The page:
My Quiet Life My Quiet Life

spectacle versus reality

Back before the war, I made a post about my experience at a peace rally I attended, and how unsatisfying it was.

A few days later, we also went to a protest. It was rather pathetic. I mentioned to Amanda today that it felt like I was at a singles bar for pretentious hippie-wannabes, strutting and preening ostentatious displays of dreadlocks and tye-dye like some sort of bizarre suburban mating ritual.

But anyway, Pattrice Jones manages to express this dissatisfaction much better than I can in an essay published on commondreams.org today, entitled “Let’s Put on a Show!” Spectacle versus Reality in the US Peace Movement:

Yet again tens of thousands prepare to descend on major metropolitan areas to march in circles through empty streets. We will exercise our legs and our lungs and our egos and then go home again. Nothing will change and nobody will be surprised at that. As usual, exorbitant expenditures of time and money will add up to exactly zero. Meanwhile, people and animals and ecosystems in Iraq and elsewhere will continue to pay the price for our failures of courage and imagination.

This bears repeating: The big demonstrations that have become so popular are not only ineffective; they actually make matters worse. By channeling the time, energy, money, and creativity of so many activists into an exercise in futility, these demonstrations and their preparations deflect activist attention from the urgent task of fashioning actual (rather than symbolic) challenges to the corporate world order and the military power that sustains it. Moreover, these demonstrations leave people – activists and regular citizens alike – more rather than less comfortable with the existing order. Watching or reading news reports about the event, citizens feel good about living in “a free country.” Mollified by making the news, participants go home feeling like they have done their part. Indeed, judging from the comments they make to reporters, personal comfort appears to be the primary reason many people attend these events. “I know we can’t stop the war,” goes the usual litany, “but I couldn’t live with myself if I didn’t show my disagreement.” Thus, the performance of dissent becomes an end in itself rather than the means to an end.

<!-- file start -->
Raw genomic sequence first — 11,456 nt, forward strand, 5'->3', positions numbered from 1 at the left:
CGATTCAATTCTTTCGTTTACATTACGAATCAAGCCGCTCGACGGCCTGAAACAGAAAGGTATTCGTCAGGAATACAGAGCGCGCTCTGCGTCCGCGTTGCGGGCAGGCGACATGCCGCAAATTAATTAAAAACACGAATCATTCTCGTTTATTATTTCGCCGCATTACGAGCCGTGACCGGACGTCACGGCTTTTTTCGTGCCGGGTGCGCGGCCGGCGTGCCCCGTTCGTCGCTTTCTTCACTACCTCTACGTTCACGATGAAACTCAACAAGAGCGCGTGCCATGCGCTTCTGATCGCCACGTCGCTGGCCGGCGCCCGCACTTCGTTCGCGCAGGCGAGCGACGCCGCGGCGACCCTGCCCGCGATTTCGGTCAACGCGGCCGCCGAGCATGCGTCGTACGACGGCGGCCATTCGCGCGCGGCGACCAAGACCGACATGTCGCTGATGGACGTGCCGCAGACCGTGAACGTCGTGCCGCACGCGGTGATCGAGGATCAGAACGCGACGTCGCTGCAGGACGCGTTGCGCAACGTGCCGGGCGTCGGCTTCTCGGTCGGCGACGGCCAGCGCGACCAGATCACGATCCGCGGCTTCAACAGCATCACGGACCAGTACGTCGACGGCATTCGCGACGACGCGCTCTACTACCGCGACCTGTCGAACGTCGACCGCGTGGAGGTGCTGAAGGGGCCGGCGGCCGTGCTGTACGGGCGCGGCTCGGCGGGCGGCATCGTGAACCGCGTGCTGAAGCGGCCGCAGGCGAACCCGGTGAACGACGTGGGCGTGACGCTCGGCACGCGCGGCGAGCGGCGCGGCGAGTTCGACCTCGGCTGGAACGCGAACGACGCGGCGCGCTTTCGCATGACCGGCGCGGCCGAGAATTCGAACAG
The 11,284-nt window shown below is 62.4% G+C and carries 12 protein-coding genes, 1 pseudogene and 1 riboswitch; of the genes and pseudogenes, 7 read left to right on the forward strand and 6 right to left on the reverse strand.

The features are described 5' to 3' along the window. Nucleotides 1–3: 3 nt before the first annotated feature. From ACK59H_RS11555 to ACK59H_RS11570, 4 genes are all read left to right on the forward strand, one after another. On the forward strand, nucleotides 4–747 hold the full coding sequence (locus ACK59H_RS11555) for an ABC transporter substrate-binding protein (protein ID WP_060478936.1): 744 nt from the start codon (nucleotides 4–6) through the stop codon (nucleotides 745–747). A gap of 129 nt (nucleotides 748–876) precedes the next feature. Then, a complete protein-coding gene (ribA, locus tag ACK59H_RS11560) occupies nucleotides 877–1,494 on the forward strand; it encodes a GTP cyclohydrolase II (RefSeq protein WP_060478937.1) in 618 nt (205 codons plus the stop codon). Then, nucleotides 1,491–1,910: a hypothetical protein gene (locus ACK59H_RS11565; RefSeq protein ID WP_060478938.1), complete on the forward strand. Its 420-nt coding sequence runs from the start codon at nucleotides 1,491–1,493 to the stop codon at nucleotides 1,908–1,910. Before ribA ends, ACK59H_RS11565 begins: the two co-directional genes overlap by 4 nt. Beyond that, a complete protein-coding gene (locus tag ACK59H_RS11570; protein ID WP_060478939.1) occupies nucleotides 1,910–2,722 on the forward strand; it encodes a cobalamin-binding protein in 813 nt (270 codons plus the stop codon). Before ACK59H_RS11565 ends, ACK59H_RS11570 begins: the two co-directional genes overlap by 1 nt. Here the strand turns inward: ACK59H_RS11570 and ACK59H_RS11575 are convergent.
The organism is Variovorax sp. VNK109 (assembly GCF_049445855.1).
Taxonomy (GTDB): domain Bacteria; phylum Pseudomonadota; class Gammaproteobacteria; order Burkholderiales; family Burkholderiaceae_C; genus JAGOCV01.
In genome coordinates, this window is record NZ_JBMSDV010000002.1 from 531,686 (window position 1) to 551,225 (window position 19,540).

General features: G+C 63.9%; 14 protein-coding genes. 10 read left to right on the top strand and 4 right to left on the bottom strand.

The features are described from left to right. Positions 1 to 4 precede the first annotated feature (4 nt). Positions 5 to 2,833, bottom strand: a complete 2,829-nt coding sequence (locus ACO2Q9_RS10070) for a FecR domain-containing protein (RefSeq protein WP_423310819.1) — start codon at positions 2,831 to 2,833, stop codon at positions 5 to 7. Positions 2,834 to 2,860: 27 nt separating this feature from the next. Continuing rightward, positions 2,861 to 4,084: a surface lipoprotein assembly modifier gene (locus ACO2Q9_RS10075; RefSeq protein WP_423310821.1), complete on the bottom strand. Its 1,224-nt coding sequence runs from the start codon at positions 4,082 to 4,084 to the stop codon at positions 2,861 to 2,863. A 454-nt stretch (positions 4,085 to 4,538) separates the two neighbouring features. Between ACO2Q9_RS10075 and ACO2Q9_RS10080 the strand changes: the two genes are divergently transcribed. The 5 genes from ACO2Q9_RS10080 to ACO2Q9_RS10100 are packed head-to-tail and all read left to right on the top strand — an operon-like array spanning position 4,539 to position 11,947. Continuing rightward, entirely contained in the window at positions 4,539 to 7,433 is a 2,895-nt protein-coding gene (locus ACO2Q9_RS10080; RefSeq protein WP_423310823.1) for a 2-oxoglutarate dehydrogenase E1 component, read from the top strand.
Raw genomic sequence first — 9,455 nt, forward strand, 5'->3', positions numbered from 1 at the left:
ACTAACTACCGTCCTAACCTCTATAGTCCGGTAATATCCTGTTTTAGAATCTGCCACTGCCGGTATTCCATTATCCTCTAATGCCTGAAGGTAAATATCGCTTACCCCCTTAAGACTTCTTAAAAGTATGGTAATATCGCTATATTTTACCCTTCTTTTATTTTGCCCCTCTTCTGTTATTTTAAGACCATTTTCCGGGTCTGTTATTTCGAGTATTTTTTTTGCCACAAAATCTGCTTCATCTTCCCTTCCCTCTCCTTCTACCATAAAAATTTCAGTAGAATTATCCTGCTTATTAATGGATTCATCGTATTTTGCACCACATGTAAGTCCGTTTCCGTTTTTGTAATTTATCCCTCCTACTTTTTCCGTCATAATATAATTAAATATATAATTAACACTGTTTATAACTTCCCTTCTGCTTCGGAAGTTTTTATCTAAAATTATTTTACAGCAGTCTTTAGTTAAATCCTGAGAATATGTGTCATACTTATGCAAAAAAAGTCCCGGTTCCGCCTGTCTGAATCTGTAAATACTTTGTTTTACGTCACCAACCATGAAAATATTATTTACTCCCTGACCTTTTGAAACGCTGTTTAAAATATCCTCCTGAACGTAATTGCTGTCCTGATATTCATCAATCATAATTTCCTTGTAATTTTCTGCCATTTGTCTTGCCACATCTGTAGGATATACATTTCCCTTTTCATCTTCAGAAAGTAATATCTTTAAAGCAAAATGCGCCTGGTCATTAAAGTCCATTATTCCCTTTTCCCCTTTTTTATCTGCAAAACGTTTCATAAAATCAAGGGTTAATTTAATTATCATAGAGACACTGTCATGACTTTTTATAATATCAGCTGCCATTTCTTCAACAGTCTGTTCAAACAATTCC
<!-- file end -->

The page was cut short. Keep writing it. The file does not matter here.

When we start from the premise that we can’t make a difference, is it any wonder that we don’t? When we choose tactics that are spectacular rather than substantial, should we be surprised when we are simply incorporated into the show? Is it true that the best we can hope for is superficial media coverage of the mere fact that some people disagree with the policies of the Bush regime? Might we dare to dream more extravagantly? Dare we risk disappointment by trying to actually stop the crimes that Bush is perpetrating in our name, rather than simply signal our disapproval of them? What might we do to really make a difference?

This sums up very well how I feel. A truly great analysis. I hate it when a good essay goes bad. She concludes that the answer, essentially, is corporate boycotting:

Is it possible to make such a sufficiently significant dent in corporate profits? Yes. The majority of people in the world opposed the war in Iraq and continue to resent the current foreign and environmental policies of the United States. Many organizations around the world already have joined together to call for a boycott against war. All that remains is for the mainstream US peace movement to stop marching in circles and get on the peace train. If we agree that everyone should, insofar as possible, shun the shoddy consumer goods of evil corporate behemoths in favor of substantial and sustainable local products, then we will be supporting the regrowth of healthy local ecosystems and economies at the same time that we are weakening the war machine.

The second I read the phrase “evil corporate behemoths”, my eyes glazed over. Talk about spectacle. I don’t honestly think in a country that epitomizes the domination of consumerist excess, that we can expect anyone to curb their consumption at all, much less in a directed and powerful fashion. Not to sound pessimistic, but I don’t think this would make one damn bit of difference more than staging a drum circle in front of the courthouse.

But nonetheless, the essay asks a very important question: “What might we do to really make a difference?” Her answer, I thought, was disappointing.